Biological weapons are devices designed to spread microorganisms or toxins in order to incapacitate or kill humans, animals, or plants. They can be used as strategic military weapons, as well as for assassinations or terrorism. Social disruption through the mass infection of a large population or economic disruption through the infection of livestock and crops are alternative uses for biological weapons. Almost any infectious disease agent can be used as a biological weapon, including bacteria, viruses, fungi, parasites, prions, and toxins. The deliberate misuse of modern technology can produce a biological weapon with increasing efficiency, and so the risk of bio-terrorism is higher than ever.
The 1925 Geneva Protocol banned the use of poisonous gases and bacteriological agents in warfare. It was an initial building block that culminated in the Biological and Toxin Weapons Convention (BTWC) (.pdf), which entered into force in 1975 and has now been ratified by 170 States (including Canada). The BTWC was the first multilateral disarmament treaty banning the development and production of an entire category of weapons. The BTWC has no verification regime, but rather relies on good-faith adherence by States Parties. The BTWC has an Implementation Support Unit, which operates as the Convention’s secretariat.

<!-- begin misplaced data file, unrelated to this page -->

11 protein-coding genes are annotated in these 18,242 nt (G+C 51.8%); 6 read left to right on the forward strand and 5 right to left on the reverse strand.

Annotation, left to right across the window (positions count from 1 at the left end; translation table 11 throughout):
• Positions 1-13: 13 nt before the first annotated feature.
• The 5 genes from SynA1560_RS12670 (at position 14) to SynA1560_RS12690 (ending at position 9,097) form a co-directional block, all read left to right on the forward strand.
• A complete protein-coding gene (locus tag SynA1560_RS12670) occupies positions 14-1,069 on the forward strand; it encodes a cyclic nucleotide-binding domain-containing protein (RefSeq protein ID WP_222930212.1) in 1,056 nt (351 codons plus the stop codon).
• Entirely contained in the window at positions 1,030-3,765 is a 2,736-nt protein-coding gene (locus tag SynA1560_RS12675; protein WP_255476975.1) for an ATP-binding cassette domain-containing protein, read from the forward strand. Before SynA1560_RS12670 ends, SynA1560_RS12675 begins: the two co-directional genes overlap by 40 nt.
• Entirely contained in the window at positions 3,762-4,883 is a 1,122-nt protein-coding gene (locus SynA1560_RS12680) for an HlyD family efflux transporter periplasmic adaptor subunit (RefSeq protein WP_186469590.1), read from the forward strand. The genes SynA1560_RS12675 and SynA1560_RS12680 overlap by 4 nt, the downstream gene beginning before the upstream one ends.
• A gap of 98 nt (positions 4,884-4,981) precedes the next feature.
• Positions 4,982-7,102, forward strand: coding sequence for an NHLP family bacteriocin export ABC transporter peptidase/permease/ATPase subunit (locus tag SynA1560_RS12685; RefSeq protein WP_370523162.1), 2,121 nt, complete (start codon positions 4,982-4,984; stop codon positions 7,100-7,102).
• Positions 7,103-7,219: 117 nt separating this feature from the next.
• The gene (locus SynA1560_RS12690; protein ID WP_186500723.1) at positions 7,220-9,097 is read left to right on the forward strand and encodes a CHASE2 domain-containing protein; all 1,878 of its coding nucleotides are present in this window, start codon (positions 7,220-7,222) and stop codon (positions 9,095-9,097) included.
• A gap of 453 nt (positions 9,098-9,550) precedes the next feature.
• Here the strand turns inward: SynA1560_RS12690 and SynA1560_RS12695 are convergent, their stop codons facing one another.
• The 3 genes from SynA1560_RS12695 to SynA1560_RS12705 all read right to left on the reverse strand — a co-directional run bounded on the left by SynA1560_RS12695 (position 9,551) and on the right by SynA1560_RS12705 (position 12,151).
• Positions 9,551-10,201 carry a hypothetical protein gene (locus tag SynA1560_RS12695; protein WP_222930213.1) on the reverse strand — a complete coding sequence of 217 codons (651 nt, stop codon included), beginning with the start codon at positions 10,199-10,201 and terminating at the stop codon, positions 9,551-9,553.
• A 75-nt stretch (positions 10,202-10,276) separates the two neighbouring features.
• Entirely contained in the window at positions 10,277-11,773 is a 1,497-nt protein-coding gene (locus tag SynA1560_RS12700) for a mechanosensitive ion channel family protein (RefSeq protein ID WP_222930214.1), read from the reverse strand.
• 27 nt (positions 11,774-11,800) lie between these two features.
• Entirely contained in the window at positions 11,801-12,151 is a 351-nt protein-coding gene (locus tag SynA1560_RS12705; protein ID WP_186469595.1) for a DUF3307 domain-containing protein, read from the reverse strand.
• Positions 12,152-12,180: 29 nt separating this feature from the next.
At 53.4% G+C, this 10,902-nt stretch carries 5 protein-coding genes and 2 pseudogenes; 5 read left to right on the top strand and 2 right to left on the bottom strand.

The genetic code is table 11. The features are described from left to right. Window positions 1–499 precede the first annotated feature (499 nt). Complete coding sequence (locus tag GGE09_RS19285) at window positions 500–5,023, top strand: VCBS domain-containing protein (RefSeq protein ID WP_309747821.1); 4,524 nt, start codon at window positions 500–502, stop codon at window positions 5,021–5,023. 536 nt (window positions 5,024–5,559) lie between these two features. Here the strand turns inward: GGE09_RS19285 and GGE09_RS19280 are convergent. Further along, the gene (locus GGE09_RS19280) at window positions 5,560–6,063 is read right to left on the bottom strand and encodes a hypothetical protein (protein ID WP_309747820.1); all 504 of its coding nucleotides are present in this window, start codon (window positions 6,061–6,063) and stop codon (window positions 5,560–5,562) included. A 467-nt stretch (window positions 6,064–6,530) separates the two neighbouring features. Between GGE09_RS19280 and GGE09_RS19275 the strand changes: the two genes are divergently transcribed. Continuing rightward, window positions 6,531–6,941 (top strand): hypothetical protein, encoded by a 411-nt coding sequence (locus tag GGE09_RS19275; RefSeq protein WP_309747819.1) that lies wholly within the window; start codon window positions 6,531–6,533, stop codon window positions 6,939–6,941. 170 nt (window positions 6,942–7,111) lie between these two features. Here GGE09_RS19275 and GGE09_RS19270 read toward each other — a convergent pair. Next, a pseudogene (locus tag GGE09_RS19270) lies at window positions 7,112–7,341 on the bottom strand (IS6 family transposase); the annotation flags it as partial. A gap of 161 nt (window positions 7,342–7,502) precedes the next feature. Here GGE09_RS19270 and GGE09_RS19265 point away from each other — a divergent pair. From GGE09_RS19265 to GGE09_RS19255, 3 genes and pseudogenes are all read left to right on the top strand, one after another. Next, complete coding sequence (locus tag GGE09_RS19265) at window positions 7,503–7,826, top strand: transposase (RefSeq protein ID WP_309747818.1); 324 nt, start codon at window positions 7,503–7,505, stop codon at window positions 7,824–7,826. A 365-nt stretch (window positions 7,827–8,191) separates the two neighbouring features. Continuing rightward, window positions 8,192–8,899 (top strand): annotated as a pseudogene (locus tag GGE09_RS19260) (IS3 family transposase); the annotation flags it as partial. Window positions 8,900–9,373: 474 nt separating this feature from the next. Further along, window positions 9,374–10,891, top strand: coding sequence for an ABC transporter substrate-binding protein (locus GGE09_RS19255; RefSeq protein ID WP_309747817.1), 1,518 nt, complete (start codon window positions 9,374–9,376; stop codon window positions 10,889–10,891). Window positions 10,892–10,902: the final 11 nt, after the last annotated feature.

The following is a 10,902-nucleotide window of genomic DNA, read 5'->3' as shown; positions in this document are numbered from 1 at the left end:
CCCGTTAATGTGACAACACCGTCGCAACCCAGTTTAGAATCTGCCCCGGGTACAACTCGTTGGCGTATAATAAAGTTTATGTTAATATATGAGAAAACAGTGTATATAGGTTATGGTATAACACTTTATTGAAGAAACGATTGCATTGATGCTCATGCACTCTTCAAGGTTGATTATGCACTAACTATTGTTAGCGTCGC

Per Article IV of the BTWC, each State Party is required to implement the provisions of the Convention into its domestic laws, in accordance with its own constitutional process. Canada implements the BTWC through a series of legislations related to biosafety, biosecurity, and non-proliferation and biological materials. A review of these laws and regulations can be found in Canada’s Compliance Assessment submission (2012). For further information on Canada’s implementation of the BTWC, consult the website of the Public Health Agency of Canada.
Canada also provides assistance, particularly via the Weapons of mass destruction threat reduction program (WMD TRP), to other countries in improving their ability to implement the BTWC, as well as their capacity to address biological threats.
Per decisions taken at the Second, Third, and Seventh Review Conferences of the BTWC, member-states are required to submit Confidence Building Measures (CBM) on a yearly basis as a means to promote transparency and confidence in compliance. These CBMs require States Parties to share data on their maximum containment laboratories, their biological defense programmes, disease outbreaks on their territory, publications by their scientific communities, the laws that implement the BTWC, their vaccine production facilities, and their past offense biological weapons programmes. Canada's CBM submissions have been made available for public viewing since 2011, and can be found here.
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